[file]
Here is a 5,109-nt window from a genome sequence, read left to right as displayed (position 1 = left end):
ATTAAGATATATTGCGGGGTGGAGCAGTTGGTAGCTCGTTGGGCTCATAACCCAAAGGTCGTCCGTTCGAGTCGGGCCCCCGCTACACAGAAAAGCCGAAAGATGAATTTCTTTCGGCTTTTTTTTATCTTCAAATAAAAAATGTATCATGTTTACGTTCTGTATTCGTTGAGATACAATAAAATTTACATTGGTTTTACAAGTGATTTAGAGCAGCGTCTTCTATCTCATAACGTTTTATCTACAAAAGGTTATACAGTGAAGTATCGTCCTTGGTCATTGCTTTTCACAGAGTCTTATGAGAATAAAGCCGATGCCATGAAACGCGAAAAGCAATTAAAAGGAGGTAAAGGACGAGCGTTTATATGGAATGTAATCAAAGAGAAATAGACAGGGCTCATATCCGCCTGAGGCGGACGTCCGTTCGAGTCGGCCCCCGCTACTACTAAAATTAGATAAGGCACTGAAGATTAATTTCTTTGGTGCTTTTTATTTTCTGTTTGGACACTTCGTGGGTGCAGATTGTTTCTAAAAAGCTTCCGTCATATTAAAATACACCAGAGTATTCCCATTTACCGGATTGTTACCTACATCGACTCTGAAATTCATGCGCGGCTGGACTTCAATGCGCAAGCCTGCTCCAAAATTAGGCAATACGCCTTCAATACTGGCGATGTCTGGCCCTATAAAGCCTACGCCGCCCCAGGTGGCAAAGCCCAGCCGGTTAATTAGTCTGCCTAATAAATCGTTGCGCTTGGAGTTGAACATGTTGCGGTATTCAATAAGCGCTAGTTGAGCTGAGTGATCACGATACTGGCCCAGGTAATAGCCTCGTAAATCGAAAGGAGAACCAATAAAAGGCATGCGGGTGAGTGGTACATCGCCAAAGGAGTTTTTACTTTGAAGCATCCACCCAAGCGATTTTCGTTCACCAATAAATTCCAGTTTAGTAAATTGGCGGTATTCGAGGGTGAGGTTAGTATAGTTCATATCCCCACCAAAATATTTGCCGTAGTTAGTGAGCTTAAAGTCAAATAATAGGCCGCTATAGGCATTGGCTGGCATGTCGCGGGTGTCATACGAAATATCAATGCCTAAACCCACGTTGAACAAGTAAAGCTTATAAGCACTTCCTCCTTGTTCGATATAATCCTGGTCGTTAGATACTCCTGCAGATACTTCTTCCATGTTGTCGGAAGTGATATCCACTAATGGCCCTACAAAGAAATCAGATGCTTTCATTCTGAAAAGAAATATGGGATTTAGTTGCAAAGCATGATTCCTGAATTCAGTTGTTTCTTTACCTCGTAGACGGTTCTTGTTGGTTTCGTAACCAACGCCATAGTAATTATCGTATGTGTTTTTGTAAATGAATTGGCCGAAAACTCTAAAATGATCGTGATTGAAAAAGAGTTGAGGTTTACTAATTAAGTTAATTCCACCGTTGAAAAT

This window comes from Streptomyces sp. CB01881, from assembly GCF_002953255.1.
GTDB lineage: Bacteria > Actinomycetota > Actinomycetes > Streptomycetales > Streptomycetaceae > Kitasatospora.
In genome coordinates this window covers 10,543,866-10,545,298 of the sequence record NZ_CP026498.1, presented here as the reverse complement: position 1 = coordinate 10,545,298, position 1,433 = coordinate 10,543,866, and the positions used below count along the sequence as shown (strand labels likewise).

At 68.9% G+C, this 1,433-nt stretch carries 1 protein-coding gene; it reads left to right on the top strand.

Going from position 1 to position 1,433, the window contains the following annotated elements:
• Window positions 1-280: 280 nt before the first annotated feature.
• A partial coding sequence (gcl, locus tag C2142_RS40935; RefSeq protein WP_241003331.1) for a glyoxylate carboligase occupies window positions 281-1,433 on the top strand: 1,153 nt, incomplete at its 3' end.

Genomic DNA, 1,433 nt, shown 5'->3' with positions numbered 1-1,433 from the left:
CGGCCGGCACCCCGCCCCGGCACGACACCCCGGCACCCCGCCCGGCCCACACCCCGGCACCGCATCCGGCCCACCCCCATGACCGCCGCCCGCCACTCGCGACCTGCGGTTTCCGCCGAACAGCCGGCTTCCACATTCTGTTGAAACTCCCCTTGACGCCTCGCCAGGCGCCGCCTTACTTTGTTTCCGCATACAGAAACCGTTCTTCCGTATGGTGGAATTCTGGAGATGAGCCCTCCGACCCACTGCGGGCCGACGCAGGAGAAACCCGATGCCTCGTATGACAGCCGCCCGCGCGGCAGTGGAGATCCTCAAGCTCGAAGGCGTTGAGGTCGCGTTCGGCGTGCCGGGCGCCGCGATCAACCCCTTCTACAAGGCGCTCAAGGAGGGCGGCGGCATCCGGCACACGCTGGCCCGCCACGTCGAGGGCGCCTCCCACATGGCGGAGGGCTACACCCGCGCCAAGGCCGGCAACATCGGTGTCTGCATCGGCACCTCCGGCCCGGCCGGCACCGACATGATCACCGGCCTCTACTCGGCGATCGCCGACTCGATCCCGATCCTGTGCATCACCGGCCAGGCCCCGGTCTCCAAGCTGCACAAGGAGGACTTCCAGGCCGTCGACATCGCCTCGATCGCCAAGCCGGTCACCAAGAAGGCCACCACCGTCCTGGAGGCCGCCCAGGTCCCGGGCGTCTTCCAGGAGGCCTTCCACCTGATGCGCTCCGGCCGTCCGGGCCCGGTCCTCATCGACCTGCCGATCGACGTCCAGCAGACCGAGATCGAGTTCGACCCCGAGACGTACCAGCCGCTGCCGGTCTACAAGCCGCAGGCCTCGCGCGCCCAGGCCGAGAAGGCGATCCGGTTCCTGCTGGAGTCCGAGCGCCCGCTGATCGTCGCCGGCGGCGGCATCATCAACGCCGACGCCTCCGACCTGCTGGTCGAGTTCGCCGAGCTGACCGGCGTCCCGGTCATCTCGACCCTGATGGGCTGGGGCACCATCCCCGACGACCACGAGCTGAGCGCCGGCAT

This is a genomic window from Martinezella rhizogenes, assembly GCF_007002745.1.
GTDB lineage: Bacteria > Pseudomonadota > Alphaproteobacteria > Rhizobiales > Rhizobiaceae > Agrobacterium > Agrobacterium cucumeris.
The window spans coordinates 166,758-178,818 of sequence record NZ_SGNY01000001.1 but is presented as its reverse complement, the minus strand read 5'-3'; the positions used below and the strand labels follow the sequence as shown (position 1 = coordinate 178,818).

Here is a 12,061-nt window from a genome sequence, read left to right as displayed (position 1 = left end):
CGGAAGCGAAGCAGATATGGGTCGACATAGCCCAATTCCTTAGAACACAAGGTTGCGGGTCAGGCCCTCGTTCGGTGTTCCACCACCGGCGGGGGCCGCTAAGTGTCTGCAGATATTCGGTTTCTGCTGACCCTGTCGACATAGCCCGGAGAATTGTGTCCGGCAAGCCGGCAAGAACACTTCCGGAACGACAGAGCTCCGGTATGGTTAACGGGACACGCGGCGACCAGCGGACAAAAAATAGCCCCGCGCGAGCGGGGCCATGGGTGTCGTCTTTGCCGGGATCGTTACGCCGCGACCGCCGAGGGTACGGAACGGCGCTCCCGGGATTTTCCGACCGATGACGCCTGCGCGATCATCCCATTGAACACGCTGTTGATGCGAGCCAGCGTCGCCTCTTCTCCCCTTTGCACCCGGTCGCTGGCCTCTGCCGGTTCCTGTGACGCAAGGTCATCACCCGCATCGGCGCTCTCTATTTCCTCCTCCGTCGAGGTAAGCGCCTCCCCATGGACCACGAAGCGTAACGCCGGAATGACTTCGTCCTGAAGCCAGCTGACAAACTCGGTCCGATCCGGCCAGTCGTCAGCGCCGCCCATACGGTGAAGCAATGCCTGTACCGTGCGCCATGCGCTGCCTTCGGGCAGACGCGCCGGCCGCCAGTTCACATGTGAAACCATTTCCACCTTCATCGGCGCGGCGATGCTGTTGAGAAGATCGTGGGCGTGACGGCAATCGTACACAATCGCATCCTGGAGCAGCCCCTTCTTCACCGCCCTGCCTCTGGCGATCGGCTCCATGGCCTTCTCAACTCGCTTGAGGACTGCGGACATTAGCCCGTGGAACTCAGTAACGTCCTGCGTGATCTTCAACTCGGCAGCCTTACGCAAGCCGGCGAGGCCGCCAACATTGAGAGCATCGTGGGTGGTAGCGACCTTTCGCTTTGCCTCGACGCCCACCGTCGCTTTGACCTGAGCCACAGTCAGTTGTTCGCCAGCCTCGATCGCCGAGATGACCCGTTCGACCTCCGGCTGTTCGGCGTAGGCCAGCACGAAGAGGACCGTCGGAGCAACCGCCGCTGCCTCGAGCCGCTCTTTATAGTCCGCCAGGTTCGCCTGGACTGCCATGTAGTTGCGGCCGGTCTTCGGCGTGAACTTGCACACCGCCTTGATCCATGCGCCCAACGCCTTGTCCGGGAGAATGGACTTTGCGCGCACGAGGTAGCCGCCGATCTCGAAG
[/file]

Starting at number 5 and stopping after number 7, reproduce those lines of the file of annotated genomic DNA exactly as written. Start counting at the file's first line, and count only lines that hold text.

In genome coordinates this window covers 10,543,866-10,545,298 of the sequence record NZ_CP026498.1, presented here as the reverse complement: position 1 = coordinate 10,545,298, position 1,433 = coordinate 10,543,866, and the positions used below count along the sequence as shown (strand labels likewise).

At 68.9% G+C, this 1,433-nt stretch carries 1 protein-coding gene; it reads left to right on the top strand.

Going from position 1 to position 1,433, the window contains the following annotated elements: